A manuscript of the Venerable Bede's Historia Ecclesiastica Gentis Anglorum
Trolling through some old material from my days as a Duke preceptor (teaching assistant), I find the following advice on papers I gave to Susan Keefe’s CH13 one year. Re-reading it now, some 15 years later, I find that students still have much the same issues when writing history papers, and I still recommend the same solutions. Some of these problems and solutions apply to any humanities paper, or any paper at all. Some are more specific to history.
[Point 1 of my notes had to do with a specific paper they were working on, so I’ve deleted it]:
2. Key issues in papers.
a. A certain distractedness; a tendency to drift from the question asked, or the topic at hand. Given an assigned question—or in the case of your research paper, once you have established your own topic, question or thesis statement, make sure that everything you write relates to that question. Cut everything out that doesn’t. Don’t worry about running out of things to say; any given historical question—at least at the level we’re working—has had countless books written about it. There’s far more than enough material for a single paper.
—Watch out for getting caught up in the vivid details about the lives of those you write about; details that are compelling and fascinating, but don’t relate to the question.
—Look with particular suspicion at your first page. Often “huffing and puffing,” getting the engine going, giving background material that only vaguely relates to the topic. Continue reading
Shout out to my all-time favorite female apologist (that is, a person who is female and a Christian apologist)–Dorothy L. Sayers. A neat article today by a smart young fellow I once met at the Marion Wade Center at Wheaton, named Cole Matson. Cole presents one of Sayers’s most powerful ideas: the spiritual as well as intellectual integrity of the artist/writer/dramatist:
For Sayers, the artist is a person who is called to a contemplative vocation, and who delights in sharing the fruits of that contemplation with others through the creation of artworks. Artistic creation is a necessary part of the vocation; a contemplative who is not also a craftsman is not an artist. But contrary to Lewis’ focus on an artwork’s potential value for edification, Sayers focuses on the artist’s inner delight in making as the raison d’être of artistic creation. ‘The only rule I can find,’ Sayers writes, ‘is to write what you feel impelled to write, and let God do what He likes with the stuff’.
[SAYERS:] Do you think that love of creation is sufficient reason to justify making art? Or do you think an artist must also consider whether or not his art will edify? If you are an artist, how do you keep yourself open to hear the words or images you may be given?
You can read the whole article here.
Marc Cortez’s wise and funny piece on how not to destroy your own academic paper with wishy-washy language has obviously struck a nerve, judging from the number of hits. I thought it might be helpful to offer as a follow-up some advice on how to develop a strong, workable central claim (often called a “thesis”) for your paper.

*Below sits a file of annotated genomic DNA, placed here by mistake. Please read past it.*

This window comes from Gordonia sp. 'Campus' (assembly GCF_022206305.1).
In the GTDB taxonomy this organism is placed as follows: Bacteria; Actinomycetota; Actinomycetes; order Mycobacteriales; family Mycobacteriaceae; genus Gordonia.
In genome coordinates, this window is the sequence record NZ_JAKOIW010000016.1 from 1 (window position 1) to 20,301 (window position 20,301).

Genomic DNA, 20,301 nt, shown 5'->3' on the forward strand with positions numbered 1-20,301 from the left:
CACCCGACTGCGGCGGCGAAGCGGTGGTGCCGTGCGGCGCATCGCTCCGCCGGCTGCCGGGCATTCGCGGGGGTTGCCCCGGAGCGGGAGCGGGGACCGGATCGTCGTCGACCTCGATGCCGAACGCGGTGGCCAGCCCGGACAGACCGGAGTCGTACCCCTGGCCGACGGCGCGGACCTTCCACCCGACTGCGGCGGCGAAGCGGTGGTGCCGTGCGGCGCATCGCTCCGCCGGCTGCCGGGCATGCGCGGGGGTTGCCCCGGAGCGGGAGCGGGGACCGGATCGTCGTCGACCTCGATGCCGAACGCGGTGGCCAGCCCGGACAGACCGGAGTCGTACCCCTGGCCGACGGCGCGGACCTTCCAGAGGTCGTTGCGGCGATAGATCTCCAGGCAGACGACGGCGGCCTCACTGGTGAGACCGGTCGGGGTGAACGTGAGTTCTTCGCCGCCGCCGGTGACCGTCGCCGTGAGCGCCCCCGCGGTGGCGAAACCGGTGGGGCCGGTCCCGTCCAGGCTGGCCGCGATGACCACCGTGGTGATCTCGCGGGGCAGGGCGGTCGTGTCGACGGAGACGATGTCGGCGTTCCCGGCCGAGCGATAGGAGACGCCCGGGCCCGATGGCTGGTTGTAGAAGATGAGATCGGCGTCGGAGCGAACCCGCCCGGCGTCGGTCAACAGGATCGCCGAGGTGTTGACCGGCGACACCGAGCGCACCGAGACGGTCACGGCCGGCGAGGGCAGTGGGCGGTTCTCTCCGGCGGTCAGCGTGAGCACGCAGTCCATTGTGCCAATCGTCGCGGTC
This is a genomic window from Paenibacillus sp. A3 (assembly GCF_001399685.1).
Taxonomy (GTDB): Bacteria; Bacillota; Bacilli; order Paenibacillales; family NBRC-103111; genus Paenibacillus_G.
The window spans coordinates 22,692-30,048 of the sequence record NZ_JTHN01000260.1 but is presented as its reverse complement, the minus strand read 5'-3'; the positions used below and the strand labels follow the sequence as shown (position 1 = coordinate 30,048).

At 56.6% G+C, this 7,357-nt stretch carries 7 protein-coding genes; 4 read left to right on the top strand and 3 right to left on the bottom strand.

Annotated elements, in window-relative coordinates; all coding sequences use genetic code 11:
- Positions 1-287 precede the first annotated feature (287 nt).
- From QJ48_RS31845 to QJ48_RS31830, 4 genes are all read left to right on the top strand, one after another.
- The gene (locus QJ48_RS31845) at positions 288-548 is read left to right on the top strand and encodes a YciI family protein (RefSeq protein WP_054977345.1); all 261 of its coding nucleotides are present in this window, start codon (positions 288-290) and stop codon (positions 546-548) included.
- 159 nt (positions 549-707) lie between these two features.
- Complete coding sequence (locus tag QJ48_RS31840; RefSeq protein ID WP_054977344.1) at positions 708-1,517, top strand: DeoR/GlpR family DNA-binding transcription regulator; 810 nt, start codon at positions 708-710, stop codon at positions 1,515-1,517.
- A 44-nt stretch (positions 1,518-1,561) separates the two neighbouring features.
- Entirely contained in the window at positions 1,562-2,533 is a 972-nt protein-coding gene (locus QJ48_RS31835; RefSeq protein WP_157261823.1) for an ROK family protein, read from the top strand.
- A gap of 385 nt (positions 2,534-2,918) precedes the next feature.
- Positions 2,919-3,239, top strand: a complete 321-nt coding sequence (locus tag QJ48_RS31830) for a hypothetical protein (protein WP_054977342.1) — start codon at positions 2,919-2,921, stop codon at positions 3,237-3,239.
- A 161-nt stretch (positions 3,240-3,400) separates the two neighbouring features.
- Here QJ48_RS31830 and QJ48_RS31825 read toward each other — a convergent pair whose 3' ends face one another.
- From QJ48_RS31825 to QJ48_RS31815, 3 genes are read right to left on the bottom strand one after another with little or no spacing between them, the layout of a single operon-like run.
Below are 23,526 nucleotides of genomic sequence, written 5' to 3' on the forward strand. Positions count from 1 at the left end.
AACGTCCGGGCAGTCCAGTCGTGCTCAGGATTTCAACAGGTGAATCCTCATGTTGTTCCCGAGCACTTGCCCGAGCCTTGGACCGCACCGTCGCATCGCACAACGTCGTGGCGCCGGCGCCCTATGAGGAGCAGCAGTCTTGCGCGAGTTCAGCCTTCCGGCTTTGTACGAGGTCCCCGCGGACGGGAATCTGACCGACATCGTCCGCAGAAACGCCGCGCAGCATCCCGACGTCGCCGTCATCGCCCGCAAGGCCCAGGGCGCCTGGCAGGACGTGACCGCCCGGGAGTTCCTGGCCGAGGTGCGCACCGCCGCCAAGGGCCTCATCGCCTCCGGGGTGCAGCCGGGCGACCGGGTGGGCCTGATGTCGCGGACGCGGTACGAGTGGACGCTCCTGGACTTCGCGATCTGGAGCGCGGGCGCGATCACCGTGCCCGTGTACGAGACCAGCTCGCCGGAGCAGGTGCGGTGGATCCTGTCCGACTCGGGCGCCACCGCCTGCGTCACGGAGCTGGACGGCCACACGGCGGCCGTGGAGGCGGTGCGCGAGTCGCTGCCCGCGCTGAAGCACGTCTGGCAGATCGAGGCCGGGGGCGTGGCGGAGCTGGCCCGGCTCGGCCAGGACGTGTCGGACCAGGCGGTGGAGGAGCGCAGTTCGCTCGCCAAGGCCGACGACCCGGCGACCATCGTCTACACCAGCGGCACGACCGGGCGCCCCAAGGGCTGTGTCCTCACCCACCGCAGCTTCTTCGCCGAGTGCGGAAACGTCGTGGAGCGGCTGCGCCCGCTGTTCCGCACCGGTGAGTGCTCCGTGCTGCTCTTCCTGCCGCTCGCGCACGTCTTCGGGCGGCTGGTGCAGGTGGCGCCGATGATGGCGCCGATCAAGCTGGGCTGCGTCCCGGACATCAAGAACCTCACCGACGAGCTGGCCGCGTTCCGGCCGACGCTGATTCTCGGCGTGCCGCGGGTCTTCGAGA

The best thing I’ve seen on this topic is a handout from an old employer of mine, the Duke University Writing Studio. What follows is an excerpt. I love especially the list of criteria for a strong thesis: contestable, reasonable, specific, significant, and interpretive–Oh, if only my students would all read this before writing any more papers for me! Continue reading
Indiana Jones in action. Write like he would!
Friend Marc Cortez over at WesternThM has provided some wise and important advice for all academic writers at all levels on how not to kill your essay in the very first line. And yes, Indiana Jones figures in this sage wisdom.
“So, I would like to try to explore the possibility of….”
This sentence and its ilk taint the beginnings of far too many otherwise good papers. Using a sentence like this to describe your paper is like building a solid table and then ripping one of its legs off. It may still be standing, but no one will want to use it. With one sentence, you’ve cut the legs out from under your own research paper. Continue reading
Sorry for the blog inactivity over the past couple of days. I’ll be posting something more substantial shortly, but to explain myself:
I was at a writers’ workshop for InTrust magazine over the weekend. InTrust, which goes out to presidents and trustees of evangelical, mainline Protestant, and Roman Catholic seminaries all over North America, is edited by my friend and fellow Dukie Jay Blossom. I write for it once in a while [one of my InTrust articles, on a new Wesleyan seminary, is here], and each year they hold a writers’ workshop in which we writers hear from seminary presidents and others about issues that impact the running of seminaries.
Here is the happy group of writers from this weekend. We are standing on the gorgeous campus of Virginia Theological Seminary in Alexandria, a venerable (and wealthy) seminary of the Episcopalian Church (we also visited Wesley Seminary in D.C.) Yes, that’s me in the outrageous Hawaiian shirt, third from the left: